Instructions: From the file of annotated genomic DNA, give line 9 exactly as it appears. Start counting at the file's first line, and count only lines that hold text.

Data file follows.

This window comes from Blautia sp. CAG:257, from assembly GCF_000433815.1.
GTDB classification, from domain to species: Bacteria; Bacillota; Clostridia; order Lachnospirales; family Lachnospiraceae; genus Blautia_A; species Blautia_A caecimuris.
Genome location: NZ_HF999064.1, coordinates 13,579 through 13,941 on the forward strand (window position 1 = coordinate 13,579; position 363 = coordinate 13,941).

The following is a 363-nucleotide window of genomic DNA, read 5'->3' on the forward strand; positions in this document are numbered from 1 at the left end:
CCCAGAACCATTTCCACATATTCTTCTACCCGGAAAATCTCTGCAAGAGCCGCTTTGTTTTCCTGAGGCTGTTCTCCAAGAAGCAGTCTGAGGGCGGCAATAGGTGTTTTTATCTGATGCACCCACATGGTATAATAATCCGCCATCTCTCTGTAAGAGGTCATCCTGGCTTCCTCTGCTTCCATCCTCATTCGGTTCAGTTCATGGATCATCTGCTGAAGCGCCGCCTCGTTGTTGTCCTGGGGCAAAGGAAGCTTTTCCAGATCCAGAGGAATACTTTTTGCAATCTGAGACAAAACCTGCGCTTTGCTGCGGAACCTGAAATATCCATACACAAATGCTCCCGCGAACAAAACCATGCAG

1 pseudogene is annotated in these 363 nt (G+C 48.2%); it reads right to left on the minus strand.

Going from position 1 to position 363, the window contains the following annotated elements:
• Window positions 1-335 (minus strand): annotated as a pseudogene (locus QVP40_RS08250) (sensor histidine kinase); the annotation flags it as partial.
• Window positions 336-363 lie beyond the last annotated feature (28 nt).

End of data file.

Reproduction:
• Window positions 336-363 lie beyond the last annotated feature (28 nt).